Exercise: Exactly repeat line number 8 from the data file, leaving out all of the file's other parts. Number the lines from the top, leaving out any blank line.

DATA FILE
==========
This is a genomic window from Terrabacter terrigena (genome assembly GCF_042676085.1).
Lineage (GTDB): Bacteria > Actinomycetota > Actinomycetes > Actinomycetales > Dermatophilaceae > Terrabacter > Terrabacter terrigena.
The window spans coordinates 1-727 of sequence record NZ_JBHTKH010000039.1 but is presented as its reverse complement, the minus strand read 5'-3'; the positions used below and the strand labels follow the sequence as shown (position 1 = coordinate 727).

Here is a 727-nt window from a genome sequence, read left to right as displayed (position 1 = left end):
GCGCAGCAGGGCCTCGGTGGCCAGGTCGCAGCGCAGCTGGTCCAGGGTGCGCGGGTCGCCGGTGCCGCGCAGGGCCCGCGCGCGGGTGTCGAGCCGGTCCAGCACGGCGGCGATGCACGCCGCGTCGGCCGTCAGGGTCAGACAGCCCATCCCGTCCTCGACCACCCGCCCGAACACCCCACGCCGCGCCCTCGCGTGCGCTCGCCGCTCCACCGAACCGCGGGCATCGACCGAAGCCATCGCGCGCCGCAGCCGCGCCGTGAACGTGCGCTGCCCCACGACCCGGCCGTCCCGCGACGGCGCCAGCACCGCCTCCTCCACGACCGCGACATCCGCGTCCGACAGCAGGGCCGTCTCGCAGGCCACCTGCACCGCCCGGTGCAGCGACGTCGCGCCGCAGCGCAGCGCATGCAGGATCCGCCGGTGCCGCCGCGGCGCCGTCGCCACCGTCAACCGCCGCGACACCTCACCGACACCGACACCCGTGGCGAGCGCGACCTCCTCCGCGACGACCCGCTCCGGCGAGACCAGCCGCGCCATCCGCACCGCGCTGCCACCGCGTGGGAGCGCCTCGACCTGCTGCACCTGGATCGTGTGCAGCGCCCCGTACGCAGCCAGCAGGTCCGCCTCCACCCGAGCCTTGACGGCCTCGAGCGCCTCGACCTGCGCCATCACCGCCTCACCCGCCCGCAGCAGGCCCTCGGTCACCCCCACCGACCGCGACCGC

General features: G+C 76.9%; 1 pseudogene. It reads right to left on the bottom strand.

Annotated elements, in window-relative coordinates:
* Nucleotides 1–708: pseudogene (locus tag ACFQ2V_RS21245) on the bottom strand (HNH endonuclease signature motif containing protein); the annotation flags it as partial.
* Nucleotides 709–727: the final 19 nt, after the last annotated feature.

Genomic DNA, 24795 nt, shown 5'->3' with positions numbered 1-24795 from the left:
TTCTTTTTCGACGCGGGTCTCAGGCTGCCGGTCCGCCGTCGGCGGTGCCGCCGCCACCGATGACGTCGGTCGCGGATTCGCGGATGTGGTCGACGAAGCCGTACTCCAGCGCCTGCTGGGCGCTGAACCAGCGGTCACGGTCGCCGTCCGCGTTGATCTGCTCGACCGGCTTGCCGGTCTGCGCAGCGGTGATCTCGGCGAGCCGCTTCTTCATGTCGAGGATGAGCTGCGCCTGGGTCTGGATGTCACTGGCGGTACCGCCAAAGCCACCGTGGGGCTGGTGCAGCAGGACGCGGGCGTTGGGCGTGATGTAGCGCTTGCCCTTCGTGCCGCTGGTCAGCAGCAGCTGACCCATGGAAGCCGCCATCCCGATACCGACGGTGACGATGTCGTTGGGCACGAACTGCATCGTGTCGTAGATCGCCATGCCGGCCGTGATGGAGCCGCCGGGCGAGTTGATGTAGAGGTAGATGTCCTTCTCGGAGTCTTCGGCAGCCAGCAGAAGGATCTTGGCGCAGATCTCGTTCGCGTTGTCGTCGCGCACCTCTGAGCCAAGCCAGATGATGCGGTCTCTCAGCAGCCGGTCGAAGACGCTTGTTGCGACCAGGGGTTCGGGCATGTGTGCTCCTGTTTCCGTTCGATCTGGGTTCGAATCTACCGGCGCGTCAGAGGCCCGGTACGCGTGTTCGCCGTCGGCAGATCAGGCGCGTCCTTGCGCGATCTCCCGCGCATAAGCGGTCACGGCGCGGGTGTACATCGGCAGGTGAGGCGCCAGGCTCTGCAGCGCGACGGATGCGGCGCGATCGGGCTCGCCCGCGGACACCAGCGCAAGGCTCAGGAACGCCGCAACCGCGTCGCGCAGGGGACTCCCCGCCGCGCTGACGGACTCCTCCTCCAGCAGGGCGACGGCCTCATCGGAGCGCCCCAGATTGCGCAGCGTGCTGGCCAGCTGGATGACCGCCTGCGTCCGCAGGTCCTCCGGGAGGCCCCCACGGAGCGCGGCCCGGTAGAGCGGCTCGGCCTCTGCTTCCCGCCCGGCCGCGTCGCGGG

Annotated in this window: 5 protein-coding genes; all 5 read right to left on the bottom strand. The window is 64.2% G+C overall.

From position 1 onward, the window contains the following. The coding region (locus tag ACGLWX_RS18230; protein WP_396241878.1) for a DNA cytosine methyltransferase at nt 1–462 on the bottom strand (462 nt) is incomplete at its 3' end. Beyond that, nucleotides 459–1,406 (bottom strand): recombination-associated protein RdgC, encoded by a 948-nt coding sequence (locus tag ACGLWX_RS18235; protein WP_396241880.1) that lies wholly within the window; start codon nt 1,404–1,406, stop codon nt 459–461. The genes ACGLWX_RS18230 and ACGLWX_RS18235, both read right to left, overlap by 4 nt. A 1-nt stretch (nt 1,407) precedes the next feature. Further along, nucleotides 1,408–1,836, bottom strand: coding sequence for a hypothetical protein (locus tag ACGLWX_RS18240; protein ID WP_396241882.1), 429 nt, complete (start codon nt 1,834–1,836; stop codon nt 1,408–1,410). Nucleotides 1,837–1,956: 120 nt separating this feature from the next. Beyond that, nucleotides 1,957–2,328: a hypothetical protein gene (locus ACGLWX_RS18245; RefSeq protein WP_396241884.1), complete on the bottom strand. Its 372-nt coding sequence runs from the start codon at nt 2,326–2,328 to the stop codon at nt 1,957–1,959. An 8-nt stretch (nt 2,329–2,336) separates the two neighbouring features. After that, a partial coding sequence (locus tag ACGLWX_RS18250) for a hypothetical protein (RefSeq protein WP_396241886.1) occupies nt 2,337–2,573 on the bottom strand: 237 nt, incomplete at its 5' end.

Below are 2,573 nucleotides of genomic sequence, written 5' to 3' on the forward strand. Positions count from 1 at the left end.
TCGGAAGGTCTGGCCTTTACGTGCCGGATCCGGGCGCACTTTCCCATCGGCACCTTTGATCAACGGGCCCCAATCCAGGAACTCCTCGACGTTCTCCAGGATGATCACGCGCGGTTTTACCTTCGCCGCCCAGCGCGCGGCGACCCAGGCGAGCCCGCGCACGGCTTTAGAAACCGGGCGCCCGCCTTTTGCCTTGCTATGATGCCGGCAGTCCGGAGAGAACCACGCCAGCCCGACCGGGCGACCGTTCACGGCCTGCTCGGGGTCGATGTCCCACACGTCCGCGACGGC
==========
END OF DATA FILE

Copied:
* Nucleotides 1–708: pseudogene (locus tag ACFQ2V_RS21245) on the bottom strand (HNH endonuclease signature motif containing protein); the annotation flags it as partial.